September 22, 2009
Protect Your Horse When Disaster Strikes
Tornadoes, hurricanes, floods and firesdevastating natural and man-made disasters can enter our lives at anytime, often without warning. Are you prepared to take care of your horse if tragedy strikes? Emergency situations may require anything from a brief absence from your home to permanent evacuation. Even small-scale events, such as a gas leak, can have a significant impact on your ability to help the animals in your care. It is vital for all horse parents to plan, prepare and prevent.
To help you protect your horse from the dangers of both natural disasters and ordinary, everyday accidents, the ASPCA has provided a list of 10 vital actions you can take.
Here’s a preview of some of our life-saving tips:
Get a Move On
Practice putting a halter on your horse, and get him used to trailering. Periodically, you should practice quickly getting your horse on a trailer for the same reason that schools have fire drillsasking a group of unpracticed children to exit a burning building in a calm fashion is a little unrealistic, as is requesting a new and strange behavior of your horse. Remember, practice makes perfect!
Keep it Clean
Keep a clean and tidy stable and pasture. Remove any hazardous and flammable materials, debris and machinery from around the barn's walkways, entrances and exits. Inspect your grounds regularly and remove dangerous debris in the pasture.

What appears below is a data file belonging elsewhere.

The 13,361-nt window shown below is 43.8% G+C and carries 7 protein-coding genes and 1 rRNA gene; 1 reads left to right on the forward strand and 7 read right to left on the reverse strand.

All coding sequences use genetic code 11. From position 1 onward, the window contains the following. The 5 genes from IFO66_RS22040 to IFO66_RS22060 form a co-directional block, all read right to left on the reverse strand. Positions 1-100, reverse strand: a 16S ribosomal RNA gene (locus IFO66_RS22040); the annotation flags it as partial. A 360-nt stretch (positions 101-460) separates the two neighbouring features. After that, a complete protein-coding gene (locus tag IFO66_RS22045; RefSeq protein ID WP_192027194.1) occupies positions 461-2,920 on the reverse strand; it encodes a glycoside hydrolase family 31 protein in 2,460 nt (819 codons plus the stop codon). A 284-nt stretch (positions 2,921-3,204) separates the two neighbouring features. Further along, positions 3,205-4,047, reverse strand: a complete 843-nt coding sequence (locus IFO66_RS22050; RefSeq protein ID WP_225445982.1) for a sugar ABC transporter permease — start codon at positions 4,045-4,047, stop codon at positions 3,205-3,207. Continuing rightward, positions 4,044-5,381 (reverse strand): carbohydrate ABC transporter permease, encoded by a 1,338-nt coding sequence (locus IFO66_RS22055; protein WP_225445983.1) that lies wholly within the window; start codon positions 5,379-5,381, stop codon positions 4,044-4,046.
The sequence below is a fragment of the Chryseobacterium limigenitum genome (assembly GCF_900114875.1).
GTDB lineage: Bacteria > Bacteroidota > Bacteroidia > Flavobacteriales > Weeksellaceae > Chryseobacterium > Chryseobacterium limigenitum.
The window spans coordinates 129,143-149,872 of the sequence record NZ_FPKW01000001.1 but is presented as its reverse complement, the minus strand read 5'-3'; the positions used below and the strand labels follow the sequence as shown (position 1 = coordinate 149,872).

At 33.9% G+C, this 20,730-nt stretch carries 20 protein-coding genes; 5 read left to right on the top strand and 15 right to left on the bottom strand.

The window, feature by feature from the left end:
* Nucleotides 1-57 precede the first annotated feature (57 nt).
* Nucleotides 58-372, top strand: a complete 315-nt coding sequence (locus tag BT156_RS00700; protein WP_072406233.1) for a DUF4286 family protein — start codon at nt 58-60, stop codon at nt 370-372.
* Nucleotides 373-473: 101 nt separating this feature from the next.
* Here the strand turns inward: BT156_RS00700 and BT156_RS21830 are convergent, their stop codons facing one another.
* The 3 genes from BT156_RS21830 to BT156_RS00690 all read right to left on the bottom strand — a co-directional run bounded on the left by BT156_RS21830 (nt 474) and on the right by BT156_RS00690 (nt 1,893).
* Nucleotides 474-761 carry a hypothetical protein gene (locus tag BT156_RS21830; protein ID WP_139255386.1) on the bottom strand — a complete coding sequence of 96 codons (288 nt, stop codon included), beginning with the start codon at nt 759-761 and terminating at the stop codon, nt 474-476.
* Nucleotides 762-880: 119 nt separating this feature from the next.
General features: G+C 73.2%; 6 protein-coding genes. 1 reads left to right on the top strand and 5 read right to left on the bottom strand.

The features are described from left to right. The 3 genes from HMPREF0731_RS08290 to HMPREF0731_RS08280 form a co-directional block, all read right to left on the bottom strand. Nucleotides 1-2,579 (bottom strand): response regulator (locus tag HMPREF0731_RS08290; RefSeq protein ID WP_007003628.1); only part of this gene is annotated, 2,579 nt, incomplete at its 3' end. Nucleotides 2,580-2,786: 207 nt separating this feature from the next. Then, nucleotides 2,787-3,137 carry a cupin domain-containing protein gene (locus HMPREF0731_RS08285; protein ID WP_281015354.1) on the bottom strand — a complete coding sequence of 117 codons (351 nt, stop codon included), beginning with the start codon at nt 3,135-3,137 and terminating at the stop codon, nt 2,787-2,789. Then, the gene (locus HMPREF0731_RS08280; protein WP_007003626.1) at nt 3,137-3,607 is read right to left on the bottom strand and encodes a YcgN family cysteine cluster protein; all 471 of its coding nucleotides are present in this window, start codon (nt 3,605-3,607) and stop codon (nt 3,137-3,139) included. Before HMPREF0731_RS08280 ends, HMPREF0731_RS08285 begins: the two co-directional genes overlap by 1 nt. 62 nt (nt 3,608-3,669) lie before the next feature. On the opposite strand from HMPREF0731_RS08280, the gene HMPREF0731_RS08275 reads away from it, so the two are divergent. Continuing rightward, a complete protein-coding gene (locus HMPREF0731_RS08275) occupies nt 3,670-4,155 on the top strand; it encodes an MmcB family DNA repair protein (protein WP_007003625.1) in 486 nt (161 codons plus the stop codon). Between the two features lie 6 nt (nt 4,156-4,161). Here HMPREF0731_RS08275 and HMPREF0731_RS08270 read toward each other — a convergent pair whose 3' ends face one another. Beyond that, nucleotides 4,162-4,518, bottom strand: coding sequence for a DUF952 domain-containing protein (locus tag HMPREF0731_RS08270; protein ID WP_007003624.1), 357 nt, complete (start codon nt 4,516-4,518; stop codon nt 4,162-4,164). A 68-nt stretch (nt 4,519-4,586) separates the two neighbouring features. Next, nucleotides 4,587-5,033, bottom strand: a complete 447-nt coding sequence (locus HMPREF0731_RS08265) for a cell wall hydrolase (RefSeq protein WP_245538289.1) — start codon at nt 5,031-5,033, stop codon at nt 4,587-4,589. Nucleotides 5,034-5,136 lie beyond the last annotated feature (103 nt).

Be a Social Butterfly
Get your horse well-socialized and used to being handled by all kinds of strangers. If possible, invite emergency responders and/or members of your local fire service to interact with your horse. It will be mutually beneficial for them to become acquainted. Firemen’s turnout gear may smell like smoke and look unusual, which many horses find frighteningso ask them to wear their usual response gear to get your horse used to its look and smell.
For a complete list of actions you can take, read our Top 10 Disaster Readiness Tips for Horses.
Do you Twitter? Use this hashtag to tweet on this article: @aspca and #ProtectHorsesInDisasters